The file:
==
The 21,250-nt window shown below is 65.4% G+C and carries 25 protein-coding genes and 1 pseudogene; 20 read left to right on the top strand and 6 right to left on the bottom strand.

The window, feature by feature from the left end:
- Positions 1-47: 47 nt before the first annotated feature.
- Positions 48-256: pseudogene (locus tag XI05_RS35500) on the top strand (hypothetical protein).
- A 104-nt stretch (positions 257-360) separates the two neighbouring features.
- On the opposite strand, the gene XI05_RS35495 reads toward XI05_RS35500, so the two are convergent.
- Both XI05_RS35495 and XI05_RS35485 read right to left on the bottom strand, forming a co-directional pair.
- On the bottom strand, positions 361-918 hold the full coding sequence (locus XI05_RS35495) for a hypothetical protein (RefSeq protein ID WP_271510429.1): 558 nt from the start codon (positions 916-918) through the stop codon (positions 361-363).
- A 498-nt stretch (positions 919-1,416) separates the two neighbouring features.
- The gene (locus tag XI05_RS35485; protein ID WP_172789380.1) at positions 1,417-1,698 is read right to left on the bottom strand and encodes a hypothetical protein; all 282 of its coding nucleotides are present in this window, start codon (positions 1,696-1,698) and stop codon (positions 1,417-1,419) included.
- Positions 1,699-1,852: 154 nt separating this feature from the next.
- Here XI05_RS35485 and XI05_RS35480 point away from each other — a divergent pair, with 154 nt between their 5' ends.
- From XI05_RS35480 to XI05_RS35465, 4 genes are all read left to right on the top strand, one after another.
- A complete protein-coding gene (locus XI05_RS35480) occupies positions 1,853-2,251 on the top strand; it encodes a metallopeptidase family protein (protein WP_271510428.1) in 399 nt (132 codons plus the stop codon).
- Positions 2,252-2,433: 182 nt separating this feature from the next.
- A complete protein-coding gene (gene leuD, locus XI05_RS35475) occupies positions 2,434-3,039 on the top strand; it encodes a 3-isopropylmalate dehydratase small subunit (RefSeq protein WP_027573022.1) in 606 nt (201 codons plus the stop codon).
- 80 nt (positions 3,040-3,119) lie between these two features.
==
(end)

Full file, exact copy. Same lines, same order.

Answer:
The 21,250-nt window shown below is 65.4% G+C and carries 25 protein-coding genes and 1 pseudogene; 20 read left to right on the top strand and 6 right to left on the bottom strand.

The window, feature by feature from the left end:
- Positions 1-47: 47 nt before the first annotated feature.
- Positions 48-256: pseudogene (locus tag XI05_RS35500) on the top strand (hypothetical protein).
- A 104-nt stretch (positions 257-360) separates the two neighbouring features.
- On the opposite strand, the gene XI05_RS35495 reads toward XI05_RS35500, so the two are convergent.
- Both XI05_RS35495 and XI05_RS35485 read right to left on the bottom strand, forming a co-directional pair.
- On the bottom strand, positions 361-918 hold the full coding sequence (locus XI05_RS35495) for a hypothetical protein (RefSeq protein ID WP_271510429.1): 558 nt from the start codon (positions 916-918) through the stop codon (positions 361-363).
- A 498-nt stretch (positions 919-1,416) separates the two neighbouring features.
- The gene (locus tag XI05_RS35485; protein ID WP_172789380.1) at positions 1,417-1,698 is read right to left on the bottom strand and encodes a hypothetical protein; all 282 of its coding nucleotides are present in this window, start codon (positions 1,696-1,698) and stop codon (positions 1,417-1,419) included.
- Positions 1,699-1,852: 154 nt separating this feature from the next.
- Here XI05_RS35485 and XI05_RS35480 point away from each other — a divergent pair, with 154 nt between their 5' ends.
- From XI05_RS35480 to XI05_RS35465, 4 genes are all read left to right on the top strand, one after another.
- A complete protein-coding gene (locus XI05_RS35480) occupies positions 1,853-2,251 on the top strand; it encodes a metallopeptidase family protein (protein WP_271510428.1) in 399 nt (132 codons plus the stop codon).
- Positions 2,252-2,433: 182 nt separating this feature from the next.
- A complete protein-coding gene (gene leuD, locus XI05_RS35475) occupies positions 2,434-3,039 on the top strand; it encodes a 3-isopropylmalate dehydratase small subunit (RefSeq protein WP_027573022.1) in 606 nt (201 codons plus the stop codon).
- 80 nt (positions 3,040-3,119) lie between these two features.